(NEW YORK) — WNBA MVP Elena Delle Donne was shocked and hurt when her request to be medically excused for the season was denied by an independent medical panel.
Having battled Lyme disease for more than a decade and now taking 64 pills a day, she thought she was definitely going to be considered high-risk to get severe illness if she contracted the coronavirus.
The panel of independent doctors the league and union agreed upon to make that decision thought otherwise, ruling Monday that she was not “high risk, and should be permitted to play in the bubble.”
The disease is not included on the Centers for Disease Control and Prevention’s list of underlying conditions that could put someone at an increased risk for severe illness from COVID-19.
The Washington Mystics star wrote in The Players’ Tribune on Wednesday about her disappointment with the panel’s ruling and the decision to “risk my life … or forfeit my paycheck.”
“It hurts a lot. And maybe being hurt just makes me naive,” Delle Donne wrote. “And I know that, as athletes, we’re not really supposed to talk about our feelings. But feelings are pretty much all I have left right now. I don’t have NBA player money. I don’t have the desire to go to war with the league on this. And I can’t appeal.”
Delle Donne, who just re-signed with Washington in February and would make $215,000 this year, said she’s still deciding what she’s going to do.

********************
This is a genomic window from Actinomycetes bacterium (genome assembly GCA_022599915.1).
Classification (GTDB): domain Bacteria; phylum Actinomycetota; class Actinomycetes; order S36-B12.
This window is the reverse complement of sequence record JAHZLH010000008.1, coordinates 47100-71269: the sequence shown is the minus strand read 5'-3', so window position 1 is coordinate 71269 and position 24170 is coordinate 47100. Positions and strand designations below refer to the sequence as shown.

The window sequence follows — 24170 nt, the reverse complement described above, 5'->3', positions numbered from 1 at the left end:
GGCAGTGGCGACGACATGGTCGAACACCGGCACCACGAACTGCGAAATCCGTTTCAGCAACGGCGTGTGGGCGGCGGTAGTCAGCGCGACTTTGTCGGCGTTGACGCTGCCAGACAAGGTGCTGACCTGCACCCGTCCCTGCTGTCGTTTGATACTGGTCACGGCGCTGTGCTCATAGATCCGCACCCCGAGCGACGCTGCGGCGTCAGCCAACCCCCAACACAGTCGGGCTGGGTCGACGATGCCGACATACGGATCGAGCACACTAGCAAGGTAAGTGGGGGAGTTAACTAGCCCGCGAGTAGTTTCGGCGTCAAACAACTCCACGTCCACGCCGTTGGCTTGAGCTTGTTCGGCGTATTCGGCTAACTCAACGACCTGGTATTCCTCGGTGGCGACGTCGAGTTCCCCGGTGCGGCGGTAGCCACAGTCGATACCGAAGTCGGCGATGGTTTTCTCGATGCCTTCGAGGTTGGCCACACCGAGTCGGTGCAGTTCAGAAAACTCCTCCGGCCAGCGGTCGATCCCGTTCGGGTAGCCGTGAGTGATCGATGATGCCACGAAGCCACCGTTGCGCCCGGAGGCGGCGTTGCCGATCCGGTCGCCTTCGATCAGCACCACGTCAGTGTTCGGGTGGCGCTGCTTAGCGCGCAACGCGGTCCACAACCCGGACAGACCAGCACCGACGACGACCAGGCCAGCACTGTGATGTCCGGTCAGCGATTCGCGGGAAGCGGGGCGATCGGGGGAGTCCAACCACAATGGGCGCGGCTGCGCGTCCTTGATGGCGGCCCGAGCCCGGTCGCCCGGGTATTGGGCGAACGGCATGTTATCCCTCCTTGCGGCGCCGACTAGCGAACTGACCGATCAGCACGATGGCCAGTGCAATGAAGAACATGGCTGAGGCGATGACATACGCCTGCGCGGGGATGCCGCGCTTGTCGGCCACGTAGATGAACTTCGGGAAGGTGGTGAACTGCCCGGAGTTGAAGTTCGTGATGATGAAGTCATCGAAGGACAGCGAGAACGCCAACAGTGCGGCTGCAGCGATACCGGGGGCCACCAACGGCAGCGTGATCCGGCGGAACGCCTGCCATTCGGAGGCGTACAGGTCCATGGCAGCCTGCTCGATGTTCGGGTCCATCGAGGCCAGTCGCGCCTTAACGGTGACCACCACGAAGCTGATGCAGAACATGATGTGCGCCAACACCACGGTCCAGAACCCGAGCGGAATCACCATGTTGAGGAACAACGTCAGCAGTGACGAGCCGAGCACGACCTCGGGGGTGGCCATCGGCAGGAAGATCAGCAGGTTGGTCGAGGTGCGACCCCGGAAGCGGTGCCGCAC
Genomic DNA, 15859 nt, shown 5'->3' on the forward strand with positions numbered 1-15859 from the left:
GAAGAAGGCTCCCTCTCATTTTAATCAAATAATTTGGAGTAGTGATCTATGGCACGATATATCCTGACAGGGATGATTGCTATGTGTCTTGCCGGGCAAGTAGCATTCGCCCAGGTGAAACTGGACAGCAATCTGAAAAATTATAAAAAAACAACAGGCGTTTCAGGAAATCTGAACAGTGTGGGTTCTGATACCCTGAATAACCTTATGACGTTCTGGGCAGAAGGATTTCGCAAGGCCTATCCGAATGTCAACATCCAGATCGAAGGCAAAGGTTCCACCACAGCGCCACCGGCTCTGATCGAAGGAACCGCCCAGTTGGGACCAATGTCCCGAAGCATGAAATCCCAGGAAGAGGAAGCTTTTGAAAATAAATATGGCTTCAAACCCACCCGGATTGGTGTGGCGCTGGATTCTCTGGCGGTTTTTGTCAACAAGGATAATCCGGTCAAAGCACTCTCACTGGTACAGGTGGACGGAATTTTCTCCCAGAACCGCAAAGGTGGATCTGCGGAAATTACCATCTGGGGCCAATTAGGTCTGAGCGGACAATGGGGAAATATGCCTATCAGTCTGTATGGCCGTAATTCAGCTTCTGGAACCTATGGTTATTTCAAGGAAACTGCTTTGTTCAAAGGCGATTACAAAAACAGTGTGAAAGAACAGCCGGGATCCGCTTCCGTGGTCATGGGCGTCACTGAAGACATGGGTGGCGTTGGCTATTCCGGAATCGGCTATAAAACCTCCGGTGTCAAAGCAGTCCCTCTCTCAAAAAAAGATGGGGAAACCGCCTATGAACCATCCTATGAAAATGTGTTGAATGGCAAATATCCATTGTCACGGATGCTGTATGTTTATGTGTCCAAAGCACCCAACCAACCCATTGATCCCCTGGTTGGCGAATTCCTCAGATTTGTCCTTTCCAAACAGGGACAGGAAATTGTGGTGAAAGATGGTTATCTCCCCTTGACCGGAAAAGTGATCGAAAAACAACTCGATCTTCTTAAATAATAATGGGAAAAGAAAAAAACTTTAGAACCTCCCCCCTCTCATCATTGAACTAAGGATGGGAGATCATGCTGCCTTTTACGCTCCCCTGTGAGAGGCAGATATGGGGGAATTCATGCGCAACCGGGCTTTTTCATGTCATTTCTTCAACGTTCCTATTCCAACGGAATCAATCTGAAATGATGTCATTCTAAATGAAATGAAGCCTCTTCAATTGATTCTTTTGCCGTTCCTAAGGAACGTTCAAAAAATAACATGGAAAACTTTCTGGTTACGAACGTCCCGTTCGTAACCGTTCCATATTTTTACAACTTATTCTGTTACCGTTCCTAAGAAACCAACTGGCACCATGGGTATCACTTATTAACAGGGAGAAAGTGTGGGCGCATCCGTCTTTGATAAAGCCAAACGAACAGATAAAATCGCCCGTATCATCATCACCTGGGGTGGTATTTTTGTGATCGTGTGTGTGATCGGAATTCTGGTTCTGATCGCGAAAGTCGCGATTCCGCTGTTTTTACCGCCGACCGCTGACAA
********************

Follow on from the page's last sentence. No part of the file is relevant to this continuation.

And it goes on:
She’s on Washington’s roster and is currently getting paid by the Mystics. She had back surgery in late January to address the three herniated disks she suffered in the playoffs last year. The season begins on July 25 and according to her agent, the team wants Delle Donne to come to Florida in August once she’s ready to play.
Had Delle Donne been medically excused, she would have earned her entire salary for the season. Now, if she chooses not to play, the defending WNBA champion Mystics wouldn’t have to pay her.
The 30-year-old forward acknowledges in her open letter that she could have done more over the past six years to help take a more public role in the fight against Lyme disease. She was the first national ambassador to help promote awareness of the tick-borne disease, joining on in 2014.
She is coming off a historic season where she helped lead Washington to its first WNBA title. She shot over 50% from the field, 40% from behind the 3-point arc and over 90% from the foul line last season to become the first player in league history to do so.
Delle Donne’s new teammate Tina Charles also was waiting for a decision from the medical panel. If both players miss the season, the Mystics would be down to 10 players on the roster.
“As with all of our players, we have and will support Elena throughout this process. The health and well-being of our players is of the utmost importance,” Mystics coach and general manager Mike Thibault said.
Charles and Delle Donne did not travel with the team to Bradenton, Florida. The WNBA is using IMG Academy as a single site for its season which will begin on July 25.
There are a handful of players who are waiting to have their cases heard by the three-person panel. Phoenix forward Jessica Breland, who missed a year while at North Carolina to be treated for Hodgkin’s lymphoma, was deemed high-risk and was medically excused, the Mercury said.